Tens of millions facing hunger and water shortages as extreme drought and floods sweep southern Africa

More than 24 million people in southern Africa face hunger, malnutrition and water scarcity due to drought and floods, an aid group has warned, as experts say the situation risks spiraling into an “unimaginable humanitarian situation.”

The warning from Oxfam on Wednesday came as Zimbabwe joined other southern African nations in declaring its drought a national disaster, following earlier declarations by Zambia and Malawi.

Zimbabwean President Emmerson Mnangagwa said more than 2.7 million people in the country will go hungry this year and more than $2 billion in aid is required for the country’s national response, Reuters reported.

The country’s top priority “is securing food for all Zimbabweans,” the president told journalists at the state house in Harare. “No Zimbabwean must succumb to, or die from, hunger.”

The drought has been fueled by El Niño, a natural climate pattern originating in the Pacific Ocean along the equator, which tends to bring high temperatures and low rainfall to this part of Africa. When it does rain, dried-out ground is unable to absorb the moisture, making flooding more likely.

El Niño is exacerbating the impacts of the climate crisis, caused primarily by burning fossil fuels, which is driving more frequent and severe weather — including drought and floods — across southern Africa, a region Oxfam describes as a “climate disaster hotspot.”

As southern Africa enters its traditional dry season this month, vast parts of the region — including Angola, Botswana, the Democratic Republic of Congo, Malawi, Mozambique, Namibia, Zambia and Zimbabwe — have already been grappling with a prolonged dry spell.

From late January to February, rainfall levels were the lowest in at least 40 years, a recent report from the United Nations Office for the Coordination of Humanitarian Affairs revealed.

Central parts of the region experienced the driest February in more than 100 years, according to a report by the United States Agency for International Development’s Famine Early Warning Systems Network.

People walk home after fetching water from a well, in Pumula East township, Bulawayo, Zimbabwe on March 7, 2024. Soaring temperatures and drought are affecting large parts of the country. - Kb Mpofu/Reuters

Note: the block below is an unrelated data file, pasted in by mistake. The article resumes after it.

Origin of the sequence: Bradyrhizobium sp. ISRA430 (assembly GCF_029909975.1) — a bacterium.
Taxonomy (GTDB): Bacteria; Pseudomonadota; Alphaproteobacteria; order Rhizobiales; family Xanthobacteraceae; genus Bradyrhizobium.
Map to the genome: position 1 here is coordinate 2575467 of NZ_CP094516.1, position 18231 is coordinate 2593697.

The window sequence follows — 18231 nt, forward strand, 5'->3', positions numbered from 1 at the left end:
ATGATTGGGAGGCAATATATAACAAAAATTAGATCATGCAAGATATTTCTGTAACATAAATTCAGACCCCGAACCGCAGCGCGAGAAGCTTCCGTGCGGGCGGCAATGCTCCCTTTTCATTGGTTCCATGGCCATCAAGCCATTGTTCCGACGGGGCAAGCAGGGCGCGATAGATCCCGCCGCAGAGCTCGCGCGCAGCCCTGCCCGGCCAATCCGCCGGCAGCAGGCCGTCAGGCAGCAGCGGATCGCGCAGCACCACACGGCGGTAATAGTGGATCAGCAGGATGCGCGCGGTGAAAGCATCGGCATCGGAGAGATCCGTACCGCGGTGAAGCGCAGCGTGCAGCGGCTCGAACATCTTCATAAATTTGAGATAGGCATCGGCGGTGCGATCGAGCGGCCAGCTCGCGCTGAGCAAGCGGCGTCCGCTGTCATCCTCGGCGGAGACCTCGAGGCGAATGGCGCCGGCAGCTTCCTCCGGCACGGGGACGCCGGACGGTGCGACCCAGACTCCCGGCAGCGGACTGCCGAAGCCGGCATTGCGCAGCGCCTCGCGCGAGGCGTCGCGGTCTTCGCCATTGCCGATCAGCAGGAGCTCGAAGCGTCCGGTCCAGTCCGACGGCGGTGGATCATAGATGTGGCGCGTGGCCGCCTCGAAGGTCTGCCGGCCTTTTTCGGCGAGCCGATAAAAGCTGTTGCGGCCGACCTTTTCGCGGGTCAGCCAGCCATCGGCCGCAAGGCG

People walk home after fetching water from a well, in Pumula East township, Bulawayo, Zimbabwe on March 7, 2024. Soaring temperatures and drought are affecting large parts of the country. – Kb Mpofu/Reuters

In Zambia, Malawi and Central Mozambique, extreme drought has damaged more than 2 million hectares of crops, Oxfam said.

Zambia declared its drought a disaster on February 29.

Malawi’s president declared a state of disaster across the majority of the country on March 23. It’s the fourth consecutive year the country has been forced to do this due to the impact of extreme weather conditions. The World Food Programme said this week the El Niño impact is “exacerbating the devastating effects of the climate crisis in Malawi.”

Southern Africa is particularly vulnerable to climate change despite being responsible for only a tiny portion of global planet-heating pollution.

In Mozambique — a country accounting for only 0.2% of global emissions — 3 million people face hunger, according to Oxfam. The country’s capital, Maputo, experienced devastating floods in March, after Tropical Storm Filipo hit followed a few weeks later by further intense rainfall.

“It is so deeply unjust that climate change impacts are hammering Mozambique over and over again. One of the poorest countries in the world is carrying the costs of the climate crisis it has done little to cause and is being pushed deeper into debt and spiralling poverty,” Teresa Anderson, ActionAid’s International Climate Justice Lead, said last week following the flooding.

“Wealthy polluting countries need to own up to their responsibility for the damage they are doing through climate change and be willing to provide climate finance so that vulnerable communities can cope with the climate disasters that are being unleashed,” she added.

Oxfam’s southern Africa program director, Machinda Marongwe, said the region is “in crisis” and called on donors to “immediately release resources” to prevent the spiral into an “unimaginable humanitarian situation.”

“With all these countries facing multiple crises simultaneously, the urgency cannot be overstated,” Marongwe said.

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